The Anonymous Widower

Engineers Want Tunnel Of Love Under Irish Sea To Unite UK

The title of this post is the same as this article on the Sunday Times.

This is the introductory paragraph.

The UK really could become a United Kingdom, according to top engineers who propose linking Britain and Northern Ireland with a high-speed rail tunnel under the Irish Sea.

The possibility of such a tunnel, is all down to improvements in tunnelling techniques.

  • Tunnelling speeds have increased by three times in the last thirty years and could double in the next ten.
  • Future tunnel boring machine would line the tunnel using cement mixed with the rock debris.
  • It should also be remembered, that once built, tunnels don’t suffer from the weather.

Behind the plan are the Institution of Civil Engineers and the British Tunnelling Society.

The report is also suggesting these tunnels.

  • To the Isle of Wight
  • Weston-super-Mare to Cardiff
  • Under the Humber

As to the Irish tunnel, the article discuses these routes.

Anglesey and Dublin

It would be fifty miles and an engineering possibility. But would it be too sensitive politically, so soon after Brexit.

Stranraer and Larne

Possible, but there are reportedly a million tonnes of World War Two bombs dumped in the area and a lot of connecting railways would need to be built.

North of Liverpool And South Of Belfast via The Isle Of Man

This sounds crazy and would involve nearly a hundred miles of twin tunnels.

  • But it is the preferred route!
  • Could the tunnelling conditions be excellent?
  • It appears the North of the Isle of Man is flat farming country.
  • The article gives tunnelling costs at £80million per mile, so it would be an £8billion pound project.
  • It could be easily linked to the West Coast Main Line and High Speed Two at several places.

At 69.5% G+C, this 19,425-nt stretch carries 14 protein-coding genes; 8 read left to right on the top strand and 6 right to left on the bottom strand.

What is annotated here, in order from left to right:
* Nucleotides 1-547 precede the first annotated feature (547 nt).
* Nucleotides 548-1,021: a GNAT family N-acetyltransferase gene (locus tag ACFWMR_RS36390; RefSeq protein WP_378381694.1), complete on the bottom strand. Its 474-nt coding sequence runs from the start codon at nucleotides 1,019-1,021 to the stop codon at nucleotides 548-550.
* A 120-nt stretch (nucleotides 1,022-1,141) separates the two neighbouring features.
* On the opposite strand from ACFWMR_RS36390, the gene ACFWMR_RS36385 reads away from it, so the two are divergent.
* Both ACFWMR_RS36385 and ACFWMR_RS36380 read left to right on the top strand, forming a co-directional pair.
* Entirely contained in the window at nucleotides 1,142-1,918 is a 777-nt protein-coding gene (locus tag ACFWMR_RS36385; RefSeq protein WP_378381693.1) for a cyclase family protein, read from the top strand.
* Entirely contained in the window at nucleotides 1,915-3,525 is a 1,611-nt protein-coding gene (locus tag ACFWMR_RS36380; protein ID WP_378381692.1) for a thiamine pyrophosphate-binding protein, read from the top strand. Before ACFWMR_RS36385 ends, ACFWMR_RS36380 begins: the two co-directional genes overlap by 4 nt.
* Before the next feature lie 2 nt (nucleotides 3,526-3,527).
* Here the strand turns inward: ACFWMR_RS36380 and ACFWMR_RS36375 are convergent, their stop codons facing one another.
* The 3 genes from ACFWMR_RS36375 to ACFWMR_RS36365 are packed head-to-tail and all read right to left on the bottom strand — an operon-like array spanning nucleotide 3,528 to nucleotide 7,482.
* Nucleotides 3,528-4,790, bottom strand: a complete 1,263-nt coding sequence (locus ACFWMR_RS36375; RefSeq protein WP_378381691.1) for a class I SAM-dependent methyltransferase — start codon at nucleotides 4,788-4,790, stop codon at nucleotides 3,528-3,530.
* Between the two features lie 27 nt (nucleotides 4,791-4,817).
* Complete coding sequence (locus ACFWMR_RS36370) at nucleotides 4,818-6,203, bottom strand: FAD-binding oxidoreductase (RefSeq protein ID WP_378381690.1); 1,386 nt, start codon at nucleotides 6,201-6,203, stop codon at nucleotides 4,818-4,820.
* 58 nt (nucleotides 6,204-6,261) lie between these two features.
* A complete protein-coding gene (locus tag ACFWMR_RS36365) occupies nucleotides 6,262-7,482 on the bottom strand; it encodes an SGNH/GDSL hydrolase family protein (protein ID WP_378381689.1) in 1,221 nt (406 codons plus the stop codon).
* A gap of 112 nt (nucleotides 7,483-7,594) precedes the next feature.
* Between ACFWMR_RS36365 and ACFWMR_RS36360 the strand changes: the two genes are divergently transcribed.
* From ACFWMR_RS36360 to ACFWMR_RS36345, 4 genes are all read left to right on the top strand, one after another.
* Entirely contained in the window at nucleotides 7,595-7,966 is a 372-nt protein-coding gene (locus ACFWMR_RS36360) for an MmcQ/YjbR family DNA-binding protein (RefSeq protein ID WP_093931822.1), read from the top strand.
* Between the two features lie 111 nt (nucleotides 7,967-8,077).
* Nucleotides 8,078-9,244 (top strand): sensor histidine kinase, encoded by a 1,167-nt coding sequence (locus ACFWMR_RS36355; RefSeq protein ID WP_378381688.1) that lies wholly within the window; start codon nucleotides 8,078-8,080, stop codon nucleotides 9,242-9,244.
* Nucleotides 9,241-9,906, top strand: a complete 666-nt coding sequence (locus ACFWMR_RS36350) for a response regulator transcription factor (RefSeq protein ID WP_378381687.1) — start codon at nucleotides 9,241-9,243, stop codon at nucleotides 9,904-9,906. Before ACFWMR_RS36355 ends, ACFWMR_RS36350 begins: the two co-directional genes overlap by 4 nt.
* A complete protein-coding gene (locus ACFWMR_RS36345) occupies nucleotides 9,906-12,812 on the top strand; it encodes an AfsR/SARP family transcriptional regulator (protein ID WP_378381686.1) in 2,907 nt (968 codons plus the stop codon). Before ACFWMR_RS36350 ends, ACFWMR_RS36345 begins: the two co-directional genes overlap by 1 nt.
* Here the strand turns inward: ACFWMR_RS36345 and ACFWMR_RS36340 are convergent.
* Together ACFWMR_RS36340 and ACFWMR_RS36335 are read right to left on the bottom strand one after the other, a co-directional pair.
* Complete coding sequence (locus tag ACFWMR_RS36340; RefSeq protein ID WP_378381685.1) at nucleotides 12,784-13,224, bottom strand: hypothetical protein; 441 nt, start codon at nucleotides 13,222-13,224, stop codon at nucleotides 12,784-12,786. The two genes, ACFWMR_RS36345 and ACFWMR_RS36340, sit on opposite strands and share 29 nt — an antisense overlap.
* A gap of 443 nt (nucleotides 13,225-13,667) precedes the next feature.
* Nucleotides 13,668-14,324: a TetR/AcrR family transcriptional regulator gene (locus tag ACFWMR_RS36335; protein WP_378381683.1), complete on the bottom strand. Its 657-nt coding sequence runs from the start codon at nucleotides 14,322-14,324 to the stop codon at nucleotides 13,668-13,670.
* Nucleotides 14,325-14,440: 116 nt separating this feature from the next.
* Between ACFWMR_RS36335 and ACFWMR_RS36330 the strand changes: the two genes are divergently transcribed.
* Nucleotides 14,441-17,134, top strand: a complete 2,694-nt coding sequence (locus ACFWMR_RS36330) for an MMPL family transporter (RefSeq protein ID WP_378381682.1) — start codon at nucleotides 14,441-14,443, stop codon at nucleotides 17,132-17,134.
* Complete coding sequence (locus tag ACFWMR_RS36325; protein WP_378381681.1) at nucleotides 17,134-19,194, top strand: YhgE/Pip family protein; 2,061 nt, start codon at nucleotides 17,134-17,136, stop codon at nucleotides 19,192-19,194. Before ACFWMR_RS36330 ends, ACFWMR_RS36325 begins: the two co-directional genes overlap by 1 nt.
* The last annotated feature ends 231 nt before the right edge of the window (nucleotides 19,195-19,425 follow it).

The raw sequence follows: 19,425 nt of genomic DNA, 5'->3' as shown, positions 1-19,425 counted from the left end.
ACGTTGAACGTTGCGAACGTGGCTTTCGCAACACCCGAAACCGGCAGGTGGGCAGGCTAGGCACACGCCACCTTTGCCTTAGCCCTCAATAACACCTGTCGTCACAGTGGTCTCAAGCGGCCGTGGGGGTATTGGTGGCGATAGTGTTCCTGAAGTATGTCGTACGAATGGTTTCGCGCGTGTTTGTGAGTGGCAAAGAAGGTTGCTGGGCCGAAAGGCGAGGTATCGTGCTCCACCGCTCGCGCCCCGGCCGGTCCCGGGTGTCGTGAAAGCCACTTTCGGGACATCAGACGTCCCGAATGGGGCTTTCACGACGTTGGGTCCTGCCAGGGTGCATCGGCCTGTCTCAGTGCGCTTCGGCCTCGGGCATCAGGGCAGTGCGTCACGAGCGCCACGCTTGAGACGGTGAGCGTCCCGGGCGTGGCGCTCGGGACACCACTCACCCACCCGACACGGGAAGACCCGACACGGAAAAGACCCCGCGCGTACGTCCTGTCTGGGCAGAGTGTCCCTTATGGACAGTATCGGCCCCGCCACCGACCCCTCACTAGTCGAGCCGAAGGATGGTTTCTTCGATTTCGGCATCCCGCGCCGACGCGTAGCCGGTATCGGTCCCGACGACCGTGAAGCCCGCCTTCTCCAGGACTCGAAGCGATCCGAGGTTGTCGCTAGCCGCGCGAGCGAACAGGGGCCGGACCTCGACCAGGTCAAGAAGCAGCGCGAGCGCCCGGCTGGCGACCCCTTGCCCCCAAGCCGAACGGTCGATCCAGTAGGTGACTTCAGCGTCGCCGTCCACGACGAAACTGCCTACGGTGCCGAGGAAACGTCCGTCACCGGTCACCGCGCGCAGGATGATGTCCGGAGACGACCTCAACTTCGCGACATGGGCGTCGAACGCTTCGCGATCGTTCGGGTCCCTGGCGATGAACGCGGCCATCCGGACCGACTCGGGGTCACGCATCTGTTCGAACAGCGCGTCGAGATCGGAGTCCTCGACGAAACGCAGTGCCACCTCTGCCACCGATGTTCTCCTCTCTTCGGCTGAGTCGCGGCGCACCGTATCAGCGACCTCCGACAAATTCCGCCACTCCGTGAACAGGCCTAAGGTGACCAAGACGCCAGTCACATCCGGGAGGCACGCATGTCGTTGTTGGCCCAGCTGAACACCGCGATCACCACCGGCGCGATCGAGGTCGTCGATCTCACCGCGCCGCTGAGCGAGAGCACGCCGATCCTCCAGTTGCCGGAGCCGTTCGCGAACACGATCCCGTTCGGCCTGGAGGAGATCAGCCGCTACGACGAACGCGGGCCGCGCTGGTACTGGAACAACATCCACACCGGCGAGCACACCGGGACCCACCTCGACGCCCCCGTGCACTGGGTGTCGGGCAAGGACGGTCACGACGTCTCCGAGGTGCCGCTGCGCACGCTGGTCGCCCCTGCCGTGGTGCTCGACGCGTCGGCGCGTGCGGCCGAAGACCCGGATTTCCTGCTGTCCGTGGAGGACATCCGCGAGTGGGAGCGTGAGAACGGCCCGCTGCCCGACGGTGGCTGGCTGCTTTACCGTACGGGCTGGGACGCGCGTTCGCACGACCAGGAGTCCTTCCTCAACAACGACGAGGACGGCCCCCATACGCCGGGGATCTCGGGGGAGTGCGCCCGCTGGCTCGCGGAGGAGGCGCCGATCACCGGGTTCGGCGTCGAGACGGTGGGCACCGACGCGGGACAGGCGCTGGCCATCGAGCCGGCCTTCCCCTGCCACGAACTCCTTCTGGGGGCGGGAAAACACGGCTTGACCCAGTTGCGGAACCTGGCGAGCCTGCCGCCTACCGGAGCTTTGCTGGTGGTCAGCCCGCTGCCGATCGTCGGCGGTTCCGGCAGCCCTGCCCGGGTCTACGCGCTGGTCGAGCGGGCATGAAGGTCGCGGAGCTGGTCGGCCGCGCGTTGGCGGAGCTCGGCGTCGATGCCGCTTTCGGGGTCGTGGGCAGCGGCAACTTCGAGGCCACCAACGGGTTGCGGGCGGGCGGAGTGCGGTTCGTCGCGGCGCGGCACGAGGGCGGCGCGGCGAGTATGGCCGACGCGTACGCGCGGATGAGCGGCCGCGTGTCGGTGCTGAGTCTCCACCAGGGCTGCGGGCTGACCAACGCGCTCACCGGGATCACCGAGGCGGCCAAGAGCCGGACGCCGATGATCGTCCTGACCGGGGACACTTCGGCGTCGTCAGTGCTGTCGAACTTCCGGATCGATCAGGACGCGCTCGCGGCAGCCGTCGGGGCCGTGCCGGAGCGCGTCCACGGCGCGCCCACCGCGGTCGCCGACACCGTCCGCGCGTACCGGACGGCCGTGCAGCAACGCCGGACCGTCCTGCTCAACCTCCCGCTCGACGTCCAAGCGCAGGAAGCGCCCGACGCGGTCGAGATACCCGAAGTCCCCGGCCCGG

• It could carry freight as well!

It is going to be very interesting to read the report.

Conclusion

Have the engineers been watching The Great Escape too often?

Possibly, but engineering is the science of the possible and politics is dreams of the impossible.

 

January 5, 2020 - Posted by | Transport | , , ,

6 Comments »

  1. Different gauge in Ireland remember so would need connecting standard gauge rail and a new station/platforms in Belfast, where passengers could change.

    Freight wouldn’t be able to match the speeds of HS2 so would only be able to use the tunnel overnight to avoid holding up the high speed passenger trains. Would also require a freight hub in NI to transfer goods to road.

    Comment by J m | January 6, 2020 | Reply

    • As a new high speed line to Dublin would probably be built with EU money, that would be standard gauge.

      The Irish and the EU are also keen to develop a deep water container terminal in the Shannon Estuary. It would save time getting goods by ship between Germany and the States. Could that use HS2 at night?

      Comment by AnonW | January 6, 2020 | Reply

  2. Daft idea which should be dropped.

    Comment by mauricegreed | January 6, 2020 | Reply

  3. Anyone who says they can tunnel for 80 million a mile is doing drugs or staggeringly ignorant.

    Comment by William | January 6, 2020 | Reply

    • The Sunday Times figure was £8m a mile. It is low, but the technology is getting better and it was from the ICE report. I remember at Liverpool University in the 1960s a mad mechanical engineer was looking at the economics of a tunnel boring machine powered by a nuclear submarine engine. There’s quite a few mad ideas out there and some will work. My personal favourite is Highview Power!

      Comment by AnonW | January 6, 2020 | Reply

  4. In Scotland there live 5.44 million people, but in Northern Ireland there live 1.88 million people only.

    I do not understand why building a tunnel under the Irish Sea might be a priority before HS2
    has at least reached the Scottish border (with the completion of phase 3) which will not be
    the case in the first half of this century anymore.

    The UK government does not even know how to finance HS2 phase 1.

    Therefore I think that this tunnel project should be discussed again in 2050 at the earliest.

    Maybe then Northern Ireland does not belong to the UK anymore.

    Comment by Wolfgang Maresch | January 6, 2020 | Reply


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